Lolly Adefope interview: ‘Ghosts’ star looks back at playing Kitty

Ghosts is back for a final season this autumn!

From the creators and stars of Horrible Histories, the hit comedy series returns to BBC One for a fifth run of episodes next month.

Season 5 finds Alison and Mike searching for new ways to keep Button House going after the gatehouse fire, as they receive some unexpected news that will bring about major changes for them and the Ghosts.

Elsewhere, the Ghosts investigate the mysterious details of Kitty’s death, Pat is inspired to create some new entertainment for the gang when the Ghosts lose their appetite for Food Club, and after Robin makes an outlandish prediction, the Ghosts contemplate their legacies.

Watch the trailer here:

The final season of Ghosts begins at 8.30pm on Friday 6 October on BBC One, and streaming on BBC iPlayer.

Here, comedian Lolly Adefope (This Time with Alan Partridge, Black Mirror) discusses giving the show “a proper send off,” Kitty being “a bit of a stalker,” and crying on the final day of filming:


Why are viewers so fond of Kitty?

“I guess she’s the baby of the group, and people feel quite protective of her, especially considering that she had didn’t have the easiest time when she was alive.

“Despite that, she is this constant source of positivity. She has her tantrums and cries a lot as well, but she tends to be the optimist. She is always positive, and that’s a very good quality.

“Especially around a load of cynical old fogies, you’re going to need her buoyancy. Kids relate to Kitty the most, which is very nice to hear.”


How would you characterise Kitty’s relationship with Alison?

“In the beginning, Kitty is a bit of a stalker, and then it develops into something quite sweet. I think Kitty has just been looking for a best friend and doesn’t really have anyone close to her age in the house.

“So, she sees Alison as the answer to all of her problems, but goes about it in quite an intense way. But in the end Alison does start to love her back.”


Why do you think audiences adore Ghosts so much?

“The thing I get told most often is that it’s the only thing that parents watch with their kids. The whole family watches together. It’s got something for everyone.

“Also, I think during the pandemic it was quite a positive show for a lot of people and a nice distraction. It’s got comedy, it can be emotional and at times it can be sad.

“It deals with a topic, death, that we don’t really talk about that much, while balancing that with comedy. There hadn’t been anything like it in a while. It’s uplifting and emotional in all the right places.

“It’s a great ensemble of very watchable, very funny characters. It’s just such a great premise as well. The fact that Alison is able to see the ghosts when nobody else can is brilliant. There is also always one character that every viewer relates to. Everyone has their favourite.”


Pathos is also a key part of it, isn’t it?

“Yes. It doesn’t shy away from the theme of death, which I think most comedies probably do.

“But it still has a lot of characters with a great deal of heart, and so never feels like a heavy-handed tragedy. It brings in those topics in a way that makes them fun to explore.”


Were a lot of tears shed on the last day of filming?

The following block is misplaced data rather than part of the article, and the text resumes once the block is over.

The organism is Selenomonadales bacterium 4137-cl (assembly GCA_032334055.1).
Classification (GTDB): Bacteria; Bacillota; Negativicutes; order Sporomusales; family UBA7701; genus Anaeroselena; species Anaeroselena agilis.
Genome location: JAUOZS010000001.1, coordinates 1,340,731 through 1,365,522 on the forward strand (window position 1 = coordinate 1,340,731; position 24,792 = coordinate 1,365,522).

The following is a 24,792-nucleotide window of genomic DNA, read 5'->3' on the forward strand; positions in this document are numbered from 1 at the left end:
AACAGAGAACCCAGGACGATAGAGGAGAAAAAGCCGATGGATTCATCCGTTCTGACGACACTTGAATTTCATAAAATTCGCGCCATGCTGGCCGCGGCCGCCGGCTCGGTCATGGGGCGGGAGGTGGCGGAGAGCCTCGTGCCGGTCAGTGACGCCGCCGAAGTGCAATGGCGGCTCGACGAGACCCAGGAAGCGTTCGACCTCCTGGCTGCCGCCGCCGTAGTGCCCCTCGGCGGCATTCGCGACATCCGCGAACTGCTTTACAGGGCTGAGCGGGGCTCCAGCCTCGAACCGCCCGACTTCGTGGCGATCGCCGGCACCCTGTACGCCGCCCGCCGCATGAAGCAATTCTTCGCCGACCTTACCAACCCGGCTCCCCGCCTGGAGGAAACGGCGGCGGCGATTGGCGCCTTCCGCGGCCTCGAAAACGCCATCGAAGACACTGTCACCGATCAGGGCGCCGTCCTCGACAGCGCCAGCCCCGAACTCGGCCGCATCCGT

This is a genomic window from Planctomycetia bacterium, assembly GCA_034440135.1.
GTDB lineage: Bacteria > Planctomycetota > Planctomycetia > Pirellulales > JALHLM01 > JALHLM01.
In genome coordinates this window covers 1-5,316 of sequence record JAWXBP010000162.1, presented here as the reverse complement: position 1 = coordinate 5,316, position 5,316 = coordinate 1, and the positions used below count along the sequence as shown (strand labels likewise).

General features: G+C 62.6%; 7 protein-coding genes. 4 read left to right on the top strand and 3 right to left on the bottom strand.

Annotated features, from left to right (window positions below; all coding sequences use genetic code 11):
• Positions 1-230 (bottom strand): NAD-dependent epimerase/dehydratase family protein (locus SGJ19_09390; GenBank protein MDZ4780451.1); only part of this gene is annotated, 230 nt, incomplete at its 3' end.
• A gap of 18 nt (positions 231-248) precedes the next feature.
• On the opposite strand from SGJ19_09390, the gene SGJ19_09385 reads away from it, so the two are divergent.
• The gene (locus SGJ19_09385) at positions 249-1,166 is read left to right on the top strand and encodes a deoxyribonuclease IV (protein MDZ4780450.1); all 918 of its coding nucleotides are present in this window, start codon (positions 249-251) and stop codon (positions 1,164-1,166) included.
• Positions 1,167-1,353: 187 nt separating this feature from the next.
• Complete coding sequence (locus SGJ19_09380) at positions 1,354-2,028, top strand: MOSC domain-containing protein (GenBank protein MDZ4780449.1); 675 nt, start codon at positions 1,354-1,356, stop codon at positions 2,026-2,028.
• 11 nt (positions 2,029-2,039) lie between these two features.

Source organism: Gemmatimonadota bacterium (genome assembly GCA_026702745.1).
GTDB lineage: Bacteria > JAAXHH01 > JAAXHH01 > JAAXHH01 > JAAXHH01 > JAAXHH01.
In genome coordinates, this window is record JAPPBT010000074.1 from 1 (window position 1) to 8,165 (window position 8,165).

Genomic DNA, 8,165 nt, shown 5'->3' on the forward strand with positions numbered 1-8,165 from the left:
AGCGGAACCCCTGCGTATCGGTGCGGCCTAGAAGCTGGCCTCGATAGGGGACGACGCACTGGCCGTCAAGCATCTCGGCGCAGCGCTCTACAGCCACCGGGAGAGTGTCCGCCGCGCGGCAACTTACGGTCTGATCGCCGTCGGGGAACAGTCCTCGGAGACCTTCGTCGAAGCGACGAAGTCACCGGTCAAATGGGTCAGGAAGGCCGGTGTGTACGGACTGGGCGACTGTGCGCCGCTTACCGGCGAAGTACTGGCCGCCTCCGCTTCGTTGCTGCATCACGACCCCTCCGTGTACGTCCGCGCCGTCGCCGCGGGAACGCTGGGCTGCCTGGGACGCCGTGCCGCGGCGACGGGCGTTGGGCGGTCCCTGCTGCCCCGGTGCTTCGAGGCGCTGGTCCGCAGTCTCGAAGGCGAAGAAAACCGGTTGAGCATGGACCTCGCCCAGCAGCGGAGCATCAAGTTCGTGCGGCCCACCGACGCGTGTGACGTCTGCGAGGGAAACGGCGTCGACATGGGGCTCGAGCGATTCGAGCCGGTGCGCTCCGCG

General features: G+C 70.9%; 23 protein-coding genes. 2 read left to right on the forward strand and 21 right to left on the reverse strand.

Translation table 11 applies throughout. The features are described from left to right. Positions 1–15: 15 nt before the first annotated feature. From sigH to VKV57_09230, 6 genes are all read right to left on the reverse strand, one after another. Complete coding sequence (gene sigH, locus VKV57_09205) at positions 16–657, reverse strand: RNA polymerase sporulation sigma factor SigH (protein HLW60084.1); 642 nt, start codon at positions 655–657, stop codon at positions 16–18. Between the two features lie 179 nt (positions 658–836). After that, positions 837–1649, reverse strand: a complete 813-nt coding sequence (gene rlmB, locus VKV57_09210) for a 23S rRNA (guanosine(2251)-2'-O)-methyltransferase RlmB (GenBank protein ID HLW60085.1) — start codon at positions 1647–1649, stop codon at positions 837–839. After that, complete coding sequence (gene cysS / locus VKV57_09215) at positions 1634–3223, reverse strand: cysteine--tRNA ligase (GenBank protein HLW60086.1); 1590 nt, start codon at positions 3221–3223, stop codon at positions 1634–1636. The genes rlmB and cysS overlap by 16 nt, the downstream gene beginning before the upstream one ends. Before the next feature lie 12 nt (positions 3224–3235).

“I definitely cried. There were a lot of tears from all the cast and crew.

“I can’t remember the last thing I did for five years. School was probably the last thing I did consistently for five years.”


Why do you think that last day provoked so many emotions within you?

“Because the show has been so well received. It’s so rewarding and exciting to do a show that so many people love.

“I also think you form such a strong bond with so many people – obviously, with the cast, but also with the crew, a number of whom have been there since series one.

“It’s just such a wonderful process. Everyone is just trying to make everyone else laugh all day long. It is just like a family.

“This is something that you do every day for months on end. It just becomes part of your everyday life, really. So, it did feel like it was going to be a big shift not doing it anymore.”


Was it the appropriate moment to end the show?

“Yes. Five is a great round number, and you never want to push something past its limits.

Ghosts is so well loved, and you want to give it a proper send off. You have to make sure it finishes on the right note, rather than peters out to the point where people want it to end.”


How do you hope viewers will react to the conclusion of Ghosts?

“I hope that they’ll find the ending very meaningful and emotional and a suitable end to five series of a show that they’ve loved.

“Even if people didn’t want it to end, hopefully they’ll see the ending as a fitting tribute to the ethos of the show.”


The writing team have been together for a long time. What makes their work so special?

“They put so much heart into it. They have all got families of their own as well, and I think they make something that they would want to watch with their families.

“Interestingly, even though it is a group of six writing together, it never really feels like too many cooks. It just feels like they’ve just got so many amazing ideas.

“They also act as well as write, which I think helps because they know how to write for themselves, and they know how to write for other performers as well.

“It’s not just the writers hoping that an actor will make their words come to life. As a writer-performers, they know exactly how a character should be, which I think makes the characters really well drawn.”


Can you expand on that?

“They have nailed their tone, which is a great blend of comedy and tragedy. They create such a wide breadth of characters as well, which means that it’s always fun to watch and that you’re never bored.

“There’s always something going on because they just so much put into it and there’s so much talent involved.”


Ghosts is available on DVD on Amazon.